Shweta Raj Kanwar
Shweta Raj Kanwar is a Media & Communications officer working with the Government of Meghalaya. She is currently engaged in documentation of COVID-19 activities in the State.
Villages falling under Ranikor Community Health Centre in Meghalaya's South West Khasi Hills district are amongst the most hard-to-reach and inaccessible areas. And while the State has been devising strategies to battle vaccine hesitancy, the incessant monsoon, treacherous terrain, unmotorable roads and steep hills make vaccination harder for not only the residents but more so, for the healthcare workers to reach the last mile.
But five teams of vaccinators from Ranikor CHC, led by Medical Officer-in-charge Dr Patmos Warjri were ready to battle all odds to reach remote villages, to take COVID-19 vaccination to villagers who were unable to come to vaccination sites amidst the ongoing monsoon rains.
On July 14, 2021, five vaccination teams comprising of all female members decided to take the vaccines to residents in remote villages of Kulang, Amarsang, Thadteja and Pormawdar. The villagers had been eagerly waiting to get themselves vaccinated but due to the ongoing monsoon, inaccessible terrain, non-motorable roads and dense forests, they had not been able to make it to the vaccination centre. The Officer-in-Charge of Nonghyllam Police Station offered to send police personnel along with the team for security and safety reasons as all the members of the vaccination teams were females.
The teams set out for their destinations at around 5.30 am and managed to reach Kulang, one of the villages, at around 8 am by vehicle. However, on the way to Pormawdar, the teams encountered a heavy flood. But there was no turning back. The teams decided to walk it or wade it, as you may call it, for almost three hours and reached the village at around 11 am.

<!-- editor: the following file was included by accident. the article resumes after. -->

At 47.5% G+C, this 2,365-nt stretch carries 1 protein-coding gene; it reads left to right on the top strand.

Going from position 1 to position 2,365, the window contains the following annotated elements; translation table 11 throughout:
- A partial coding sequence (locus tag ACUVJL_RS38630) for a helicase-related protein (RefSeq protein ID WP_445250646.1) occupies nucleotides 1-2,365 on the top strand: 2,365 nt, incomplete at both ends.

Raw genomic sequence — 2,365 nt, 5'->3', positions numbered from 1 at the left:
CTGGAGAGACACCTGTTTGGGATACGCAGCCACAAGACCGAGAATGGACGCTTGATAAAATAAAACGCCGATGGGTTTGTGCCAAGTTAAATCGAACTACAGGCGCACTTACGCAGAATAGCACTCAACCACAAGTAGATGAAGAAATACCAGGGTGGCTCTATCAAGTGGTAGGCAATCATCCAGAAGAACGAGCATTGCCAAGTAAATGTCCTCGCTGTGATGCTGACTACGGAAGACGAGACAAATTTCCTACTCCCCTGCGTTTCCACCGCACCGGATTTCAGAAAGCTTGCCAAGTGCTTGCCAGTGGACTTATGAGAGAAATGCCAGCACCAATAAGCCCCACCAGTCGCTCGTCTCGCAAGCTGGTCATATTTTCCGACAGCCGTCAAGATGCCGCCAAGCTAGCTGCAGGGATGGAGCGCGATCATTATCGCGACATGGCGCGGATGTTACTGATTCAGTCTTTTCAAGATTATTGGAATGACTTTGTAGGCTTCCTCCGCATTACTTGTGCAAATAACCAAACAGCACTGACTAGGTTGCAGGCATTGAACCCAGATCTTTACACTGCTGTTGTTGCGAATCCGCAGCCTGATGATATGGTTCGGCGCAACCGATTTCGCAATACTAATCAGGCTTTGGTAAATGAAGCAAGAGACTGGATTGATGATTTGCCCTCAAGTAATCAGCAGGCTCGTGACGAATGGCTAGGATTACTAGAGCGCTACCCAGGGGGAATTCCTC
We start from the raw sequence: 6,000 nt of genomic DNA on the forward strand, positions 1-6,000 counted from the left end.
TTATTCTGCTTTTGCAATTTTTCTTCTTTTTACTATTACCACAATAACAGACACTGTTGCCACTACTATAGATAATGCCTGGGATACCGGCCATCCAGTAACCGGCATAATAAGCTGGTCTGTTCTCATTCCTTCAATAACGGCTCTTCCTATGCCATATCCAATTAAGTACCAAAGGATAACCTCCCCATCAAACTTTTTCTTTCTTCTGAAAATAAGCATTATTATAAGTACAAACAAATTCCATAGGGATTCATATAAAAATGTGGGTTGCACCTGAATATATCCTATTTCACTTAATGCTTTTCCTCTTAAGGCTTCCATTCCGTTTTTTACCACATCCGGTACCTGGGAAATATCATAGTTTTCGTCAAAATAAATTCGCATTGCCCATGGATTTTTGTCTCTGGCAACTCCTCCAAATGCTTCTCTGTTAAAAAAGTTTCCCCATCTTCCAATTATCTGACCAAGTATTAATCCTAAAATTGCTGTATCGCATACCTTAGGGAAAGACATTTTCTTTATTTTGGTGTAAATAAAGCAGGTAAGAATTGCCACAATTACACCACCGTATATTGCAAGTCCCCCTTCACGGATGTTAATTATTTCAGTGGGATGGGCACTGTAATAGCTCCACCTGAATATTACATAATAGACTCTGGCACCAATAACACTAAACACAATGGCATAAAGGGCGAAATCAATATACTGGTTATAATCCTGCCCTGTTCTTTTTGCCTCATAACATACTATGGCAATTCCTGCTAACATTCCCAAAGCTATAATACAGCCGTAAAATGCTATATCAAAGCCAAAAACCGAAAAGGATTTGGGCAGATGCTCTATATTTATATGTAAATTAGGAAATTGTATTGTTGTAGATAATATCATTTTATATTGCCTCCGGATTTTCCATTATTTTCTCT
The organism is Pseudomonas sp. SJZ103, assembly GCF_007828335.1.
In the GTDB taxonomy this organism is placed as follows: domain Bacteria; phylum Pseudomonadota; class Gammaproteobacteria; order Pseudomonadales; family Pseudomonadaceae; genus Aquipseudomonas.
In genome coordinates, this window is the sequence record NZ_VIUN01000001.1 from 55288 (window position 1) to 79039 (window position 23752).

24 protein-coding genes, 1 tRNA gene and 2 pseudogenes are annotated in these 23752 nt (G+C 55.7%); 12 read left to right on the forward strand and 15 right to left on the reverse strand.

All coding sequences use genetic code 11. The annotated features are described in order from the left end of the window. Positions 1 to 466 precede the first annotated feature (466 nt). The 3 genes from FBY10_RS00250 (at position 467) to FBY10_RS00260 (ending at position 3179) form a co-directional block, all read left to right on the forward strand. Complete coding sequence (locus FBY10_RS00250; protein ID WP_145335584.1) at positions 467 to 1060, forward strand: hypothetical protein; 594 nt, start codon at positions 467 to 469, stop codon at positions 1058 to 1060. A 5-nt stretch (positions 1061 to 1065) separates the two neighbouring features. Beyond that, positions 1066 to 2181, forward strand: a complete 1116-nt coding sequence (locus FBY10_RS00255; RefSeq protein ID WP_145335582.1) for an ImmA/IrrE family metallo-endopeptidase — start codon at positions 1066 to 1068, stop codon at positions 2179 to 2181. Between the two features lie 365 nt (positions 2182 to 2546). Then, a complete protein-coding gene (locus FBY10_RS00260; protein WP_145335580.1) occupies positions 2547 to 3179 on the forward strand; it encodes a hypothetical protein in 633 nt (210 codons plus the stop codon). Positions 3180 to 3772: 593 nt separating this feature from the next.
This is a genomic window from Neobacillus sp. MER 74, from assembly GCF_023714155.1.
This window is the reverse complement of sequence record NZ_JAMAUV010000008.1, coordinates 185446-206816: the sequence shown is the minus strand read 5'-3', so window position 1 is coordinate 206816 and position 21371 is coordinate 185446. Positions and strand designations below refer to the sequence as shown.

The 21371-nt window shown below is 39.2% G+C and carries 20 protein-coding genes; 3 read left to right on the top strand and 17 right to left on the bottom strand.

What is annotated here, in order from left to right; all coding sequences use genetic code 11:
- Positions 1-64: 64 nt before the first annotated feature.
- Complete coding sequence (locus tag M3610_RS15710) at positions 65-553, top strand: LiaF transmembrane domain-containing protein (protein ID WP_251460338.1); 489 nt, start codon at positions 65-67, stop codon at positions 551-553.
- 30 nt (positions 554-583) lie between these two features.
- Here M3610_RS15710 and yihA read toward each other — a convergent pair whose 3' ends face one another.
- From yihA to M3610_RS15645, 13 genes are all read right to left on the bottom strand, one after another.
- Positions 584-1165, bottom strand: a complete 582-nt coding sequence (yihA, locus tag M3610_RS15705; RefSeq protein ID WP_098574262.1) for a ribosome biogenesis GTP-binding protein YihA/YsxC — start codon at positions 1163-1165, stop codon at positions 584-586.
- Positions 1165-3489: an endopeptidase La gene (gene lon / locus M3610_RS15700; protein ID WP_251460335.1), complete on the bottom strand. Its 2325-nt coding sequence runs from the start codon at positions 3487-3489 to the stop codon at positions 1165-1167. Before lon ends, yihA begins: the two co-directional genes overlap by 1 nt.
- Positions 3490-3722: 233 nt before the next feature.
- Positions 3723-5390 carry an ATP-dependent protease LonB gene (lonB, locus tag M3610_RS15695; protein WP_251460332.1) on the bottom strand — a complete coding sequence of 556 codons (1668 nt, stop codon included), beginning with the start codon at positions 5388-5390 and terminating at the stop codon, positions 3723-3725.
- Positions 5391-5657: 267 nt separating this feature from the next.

Hereafter, the teams split up and parted ways- one for Amarsang and the other headed towards Thadteja village. After a 2.5 hr trek, the team headed towards Amarsang village were able to reach the site at around 2 pm. The team headed for Pormawdar trekking for about 3 hours.
All 5 teams had to journey through steep hills, valleys and dense forests, with heavy backpacks comprising of AEFI kits, anaphylaxis kits, stationeries, packed food, vaccine carriers, among other essential items.
"We even joked amongst ourselves as to who received the highest number of leech stings as we encountered many leeches and snakes as well on our journey. Despite all this, our teams managed to vaccinate a total of 147 beneficiaries in all these villages. We made our way back on foot to Pormawdar and back to Kulang by 11:00 pm the same night, and finally reached Ranikor CHC at around 1:30 am of the following day", read the report by Medical Officer-in-charge Dr. (Miss)Patmos Warjri.
For vaccinators in remote areas, like the ones falling under Ranikor CHC, several villages are difficult to reach, even during normal circumstances. And monsoons in Meghalaya can pose a number of problems. Vaccination programmes can become extremely challenging, especially with intense heat, humidity and no network connectivity. "Vaccinators may return from session sites as early as 6:00 pm and as late as 11 pm on a daily basis, depending upon the distance of the session sites from CHC", as per a statement from the Medical Officer.
This was the third attempt on the part of the vaccination teams to reach the villages, as the region has remained extremely cut off due to bad weather. After two previously unsuccessful attempts, this time, they made it.
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